How to force autoplay on videos for iOS/Android?

I got a video set to Autoplay and Loop created by replicating this:

Works correctly on Firefox, Chrome [Win] and Safari [macOS].


But on Android 9 and iOS 12.1.4 atleast, the video won't autoplay.

What do I need to change in order to make them play on auto (and looped) on these platforms?

See: (hit Contact to see the video example).

Mind you, my custom site will use a snippet of 8 seconds without audio, youtube video (but could host it locally on the server too).

Have you considered the implications, for the device user, of having them autoplay on mobile devices? Have you done a more general search for this -- on Google, say. A major problem will be that having videos autoplay can quickly rack up costs -- this is why it usually requires a change in the device settings to make this happen -- see, for example here and here

Since it's only a snippet of 8 seconds without audio, I do think I've considered any implications, end-user, wise. It is smaller in size than the animated-gif one. Animated gif one cant produce the shades in my video correctly, hence video it is.

All I find on the internet, that it is simply not possible to autoplay (might have a bit of luck on iOS by using no audio in the vid). Your link tells me only how to Turn Off Autoplay.

The short answer is, you can't. It is default off on all browsers in mobile size. There are no "on" switches for this, it would probably take a good bit of scripting to come up with a way around this. It's there for a reason, people don't want auto play things on their phones, it's annoying, takes up bandwidth and many times takes too long to load and messes up the loading speed of a web page. So ... no, in essence, unless you can find some super scriptor to do it, it cannot and should not be done. Obviously that must be the case if every single browser has initiated this "off" setting for mobile devices.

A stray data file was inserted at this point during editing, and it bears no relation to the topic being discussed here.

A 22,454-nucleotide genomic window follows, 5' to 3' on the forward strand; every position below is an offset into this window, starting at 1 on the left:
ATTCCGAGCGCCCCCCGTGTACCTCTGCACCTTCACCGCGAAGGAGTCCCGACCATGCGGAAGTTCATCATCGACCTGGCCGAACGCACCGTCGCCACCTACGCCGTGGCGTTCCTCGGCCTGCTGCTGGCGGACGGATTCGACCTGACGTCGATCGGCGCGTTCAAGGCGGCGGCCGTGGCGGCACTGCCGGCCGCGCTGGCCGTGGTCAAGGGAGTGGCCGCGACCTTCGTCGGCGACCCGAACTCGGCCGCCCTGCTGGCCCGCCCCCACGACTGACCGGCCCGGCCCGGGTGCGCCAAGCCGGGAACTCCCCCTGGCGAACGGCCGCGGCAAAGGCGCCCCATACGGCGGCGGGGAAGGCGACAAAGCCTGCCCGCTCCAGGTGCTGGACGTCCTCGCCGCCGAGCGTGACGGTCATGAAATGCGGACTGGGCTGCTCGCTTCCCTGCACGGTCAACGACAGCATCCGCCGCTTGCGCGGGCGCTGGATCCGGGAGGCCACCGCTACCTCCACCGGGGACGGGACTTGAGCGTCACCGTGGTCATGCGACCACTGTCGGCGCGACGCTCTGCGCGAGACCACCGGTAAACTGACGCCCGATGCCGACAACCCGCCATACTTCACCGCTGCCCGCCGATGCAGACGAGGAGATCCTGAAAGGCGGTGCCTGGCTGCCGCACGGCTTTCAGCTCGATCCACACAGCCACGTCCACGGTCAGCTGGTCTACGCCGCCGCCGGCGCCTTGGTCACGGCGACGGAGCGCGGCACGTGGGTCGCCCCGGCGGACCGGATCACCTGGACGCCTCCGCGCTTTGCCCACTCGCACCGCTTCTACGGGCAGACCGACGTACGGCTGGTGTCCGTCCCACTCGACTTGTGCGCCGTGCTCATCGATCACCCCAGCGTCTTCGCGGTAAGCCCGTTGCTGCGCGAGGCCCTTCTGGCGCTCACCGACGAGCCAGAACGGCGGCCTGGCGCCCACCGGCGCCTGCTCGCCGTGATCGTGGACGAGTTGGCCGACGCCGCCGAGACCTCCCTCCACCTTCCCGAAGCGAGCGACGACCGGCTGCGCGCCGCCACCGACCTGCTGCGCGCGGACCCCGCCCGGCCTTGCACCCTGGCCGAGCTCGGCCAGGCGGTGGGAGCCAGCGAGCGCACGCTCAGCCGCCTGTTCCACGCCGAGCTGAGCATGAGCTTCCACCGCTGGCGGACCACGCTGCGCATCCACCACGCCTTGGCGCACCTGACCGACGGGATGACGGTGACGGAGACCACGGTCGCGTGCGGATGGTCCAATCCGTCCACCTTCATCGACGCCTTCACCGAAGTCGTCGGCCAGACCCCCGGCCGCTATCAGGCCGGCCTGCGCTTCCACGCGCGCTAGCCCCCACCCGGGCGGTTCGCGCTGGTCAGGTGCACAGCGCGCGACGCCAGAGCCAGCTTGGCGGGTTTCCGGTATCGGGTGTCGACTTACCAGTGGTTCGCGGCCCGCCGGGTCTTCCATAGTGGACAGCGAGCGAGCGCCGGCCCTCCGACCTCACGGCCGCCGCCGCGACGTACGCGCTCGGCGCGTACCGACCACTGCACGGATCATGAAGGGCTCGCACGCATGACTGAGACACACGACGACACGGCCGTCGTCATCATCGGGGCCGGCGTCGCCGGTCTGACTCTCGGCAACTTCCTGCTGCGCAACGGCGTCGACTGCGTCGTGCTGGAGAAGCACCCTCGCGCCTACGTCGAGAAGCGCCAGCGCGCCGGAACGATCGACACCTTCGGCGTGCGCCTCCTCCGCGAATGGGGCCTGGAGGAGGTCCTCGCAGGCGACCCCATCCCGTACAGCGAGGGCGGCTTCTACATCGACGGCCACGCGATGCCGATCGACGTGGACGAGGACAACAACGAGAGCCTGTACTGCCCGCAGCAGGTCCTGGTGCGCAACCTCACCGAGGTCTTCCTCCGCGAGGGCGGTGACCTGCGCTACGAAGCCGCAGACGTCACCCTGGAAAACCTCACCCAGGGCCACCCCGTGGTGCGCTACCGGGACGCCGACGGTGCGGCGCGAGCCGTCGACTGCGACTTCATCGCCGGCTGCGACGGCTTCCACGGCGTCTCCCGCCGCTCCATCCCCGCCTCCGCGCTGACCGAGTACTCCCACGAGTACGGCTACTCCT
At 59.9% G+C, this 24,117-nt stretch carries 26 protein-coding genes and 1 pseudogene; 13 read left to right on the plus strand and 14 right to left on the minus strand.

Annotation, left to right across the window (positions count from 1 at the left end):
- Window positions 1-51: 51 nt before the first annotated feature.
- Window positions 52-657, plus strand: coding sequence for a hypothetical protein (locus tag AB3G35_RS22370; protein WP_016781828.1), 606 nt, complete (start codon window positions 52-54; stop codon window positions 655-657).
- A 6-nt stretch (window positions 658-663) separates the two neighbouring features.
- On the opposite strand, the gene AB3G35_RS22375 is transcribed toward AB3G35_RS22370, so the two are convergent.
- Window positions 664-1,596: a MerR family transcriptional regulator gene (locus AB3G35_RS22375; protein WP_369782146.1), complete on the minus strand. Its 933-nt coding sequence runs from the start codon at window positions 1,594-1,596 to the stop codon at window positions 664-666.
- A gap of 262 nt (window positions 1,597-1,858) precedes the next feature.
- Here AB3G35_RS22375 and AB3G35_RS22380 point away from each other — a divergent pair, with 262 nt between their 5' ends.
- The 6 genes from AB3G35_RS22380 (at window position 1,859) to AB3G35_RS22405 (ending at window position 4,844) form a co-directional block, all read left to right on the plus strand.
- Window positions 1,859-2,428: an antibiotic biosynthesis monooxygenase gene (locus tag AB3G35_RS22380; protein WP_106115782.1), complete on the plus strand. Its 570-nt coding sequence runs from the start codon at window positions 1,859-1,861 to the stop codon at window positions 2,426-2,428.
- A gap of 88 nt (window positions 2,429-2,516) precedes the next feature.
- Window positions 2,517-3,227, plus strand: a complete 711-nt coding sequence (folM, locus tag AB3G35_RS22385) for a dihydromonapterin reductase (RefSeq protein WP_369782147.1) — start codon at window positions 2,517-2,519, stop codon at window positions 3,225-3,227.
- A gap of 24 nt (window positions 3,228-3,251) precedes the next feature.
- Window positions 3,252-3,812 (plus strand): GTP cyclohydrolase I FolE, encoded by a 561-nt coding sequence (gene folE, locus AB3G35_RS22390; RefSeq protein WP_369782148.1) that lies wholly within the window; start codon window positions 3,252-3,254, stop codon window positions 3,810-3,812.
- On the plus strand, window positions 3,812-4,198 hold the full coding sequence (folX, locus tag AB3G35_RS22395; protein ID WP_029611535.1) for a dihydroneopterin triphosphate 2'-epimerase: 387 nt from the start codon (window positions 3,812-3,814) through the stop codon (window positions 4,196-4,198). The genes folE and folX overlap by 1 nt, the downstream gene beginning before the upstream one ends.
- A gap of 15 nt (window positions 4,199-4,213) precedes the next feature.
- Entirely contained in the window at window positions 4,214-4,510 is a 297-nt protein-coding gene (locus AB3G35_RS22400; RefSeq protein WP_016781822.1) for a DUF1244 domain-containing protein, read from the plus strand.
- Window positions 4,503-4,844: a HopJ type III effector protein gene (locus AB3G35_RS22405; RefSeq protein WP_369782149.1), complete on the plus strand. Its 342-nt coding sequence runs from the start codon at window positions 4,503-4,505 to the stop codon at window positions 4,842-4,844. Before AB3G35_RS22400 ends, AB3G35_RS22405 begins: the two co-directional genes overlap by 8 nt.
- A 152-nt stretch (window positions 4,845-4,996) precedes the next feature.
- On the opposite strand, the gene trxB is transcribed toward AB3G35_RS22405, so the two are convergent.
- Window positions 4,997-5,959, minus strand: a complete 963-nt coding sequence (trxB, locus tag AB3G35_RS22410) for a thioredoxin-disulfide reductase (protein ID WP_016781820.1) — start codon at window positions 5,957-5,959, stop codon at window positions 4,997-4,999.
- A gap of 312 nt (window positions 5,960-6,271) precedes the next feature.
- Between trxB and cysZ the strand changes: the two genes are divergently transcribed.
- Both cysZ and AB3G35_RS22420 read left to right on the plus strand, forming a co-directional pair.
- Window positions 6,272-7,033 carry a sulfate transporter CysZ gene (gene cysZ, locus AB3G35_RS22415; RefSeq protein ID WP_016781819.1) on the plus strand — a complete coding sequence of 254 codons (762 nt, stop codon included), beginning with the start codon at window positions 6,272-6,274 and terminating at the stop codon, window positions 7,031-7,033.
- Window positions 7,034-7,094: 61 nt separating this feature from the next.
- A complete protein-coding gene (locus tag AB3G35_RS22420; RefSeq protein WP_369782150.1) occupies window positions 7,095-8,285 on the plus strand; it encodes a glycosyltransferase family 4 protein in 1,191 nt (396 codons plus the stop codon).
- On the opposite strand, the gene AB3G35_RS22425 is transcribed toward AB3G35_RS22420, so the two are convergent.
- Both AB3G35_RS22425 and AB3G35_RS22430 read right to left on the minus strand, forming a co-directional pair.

P.S. In case you were thinking that the bandwidth I mentioned was for the phone user it's not. It raises the bandwidth usage to the person who's website it is, and no matter what company tells you you get "unlimited" bandwidth, that is entirely not true. There are limitations depending on what you have on your site. Videos use a lot of bandwidth, sound as well, but not quite as much. These raise the problem of the site owner having to possibly get a larger hosting package to accommodate their usage.

For example: On a client's site, we had a video that did "NOT" have auto play on at all, in any size. We originally put it on the home page where he wanted it. His bandwidth usage went from a handful of MB to over 20 GB in 6 days. We changed the page it was on and it lowered it right back down. People were clicking that video constantly (it's a really nice video so yeah lol) and wracked up a lot of bandwidth usage.